PHIL 591W Seminar: 17th Century Women's Philosophy
Wednesday 7:00-9:30PM
Eileen O'Neil

See department for description.

POLSCI 675 Feminist Theory
Thursday 3:00-5:30PM
Barbara Cruikshank

Examination of the foundation of different forms of feminism in relation to classical and contemporary political theory. The distinction between public and private, production and reproduction, and "difference" as an issue of race, class, sexual preference, religious and ethnic identity.

PSYCH 308 Psychology of Women
Tuesday, Thursday 11:15-12:30
Carol Beale

A general introduction. Two sections: a) the issue of sex differences, including evidence for and explanation of such differences; b) "women's issues," topics of particular interest to women in contemporary society (e.g., violence against women, work and achievement). Prerequisite: elementary psychology.

SOCIOL 106 Race, Gender, and Social Class (SBD)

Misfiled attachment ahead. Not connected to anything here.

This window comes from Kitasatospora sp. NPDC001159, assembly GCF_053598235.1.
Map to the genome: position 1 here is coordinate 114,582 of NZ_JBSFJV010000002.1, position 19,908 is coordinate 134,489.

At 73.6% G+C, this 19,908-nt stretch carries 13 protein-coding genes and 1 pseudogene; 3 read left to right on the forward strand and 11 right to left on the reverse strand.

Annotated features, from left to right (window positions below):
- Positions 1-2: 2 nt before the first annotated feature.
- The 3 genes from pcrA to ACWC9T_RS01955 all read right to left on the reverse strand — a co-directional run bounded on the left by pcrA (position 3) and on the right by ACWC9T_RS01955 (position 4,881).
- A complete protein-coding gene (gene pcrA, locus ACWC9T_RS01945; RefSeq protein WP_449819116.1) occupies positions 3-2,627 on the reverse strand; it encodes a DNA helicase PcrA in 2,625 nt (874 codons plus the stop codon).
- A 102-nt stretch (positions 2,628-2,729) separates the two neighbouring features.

Monday, Wednesday 12:20-1:10 plus discussion sections Friday
tba

An overview of sociological approach to race, class and gender inequalities--especially economic inequalities--in the contemporary United States. Some attention will also be devoted to the presidential election and its potential impact on the future of race, class and gender inequalities. Within the segment devoted to race, African Americans receive most emphasis. Readings consist of one book and selection of copied articles.

SOCIOL 106H Race, Gender and Social Class (honors)
Wednesday 6:00-8:30PM
Joya Misra

See description above.

SOCIOL 222 The Family (SBD)
Monday, Wednesday, 1:25-2:15PM
plus discussion sections Friday
Naomi Gerstel

First part: historical transformations in family life (relationships between husbands and wives, position and treatment of children, importance of kinship ties); second part: the contemporary family through life course (choice of a mate, relations in marriage, parenthood, breakup of the family unit).

SOCIOL 383 Gender and Society
Monday, Wednesday, Friday 12:20-1:10
tba

Analysis of: 1) historical and cross-cultural variation in positions and relationships of women and men; 2) contemporary creation and internalization of gender and maintenance of gender differences in adult life; 3) recent social movements to transform or maintain "traditional" positions of women and men. Prerequisite: 100-level Sociology course.

SOCIOL 792B Gender Seminar
Monday 2:30-5:00
Michelle Budig

See department for description.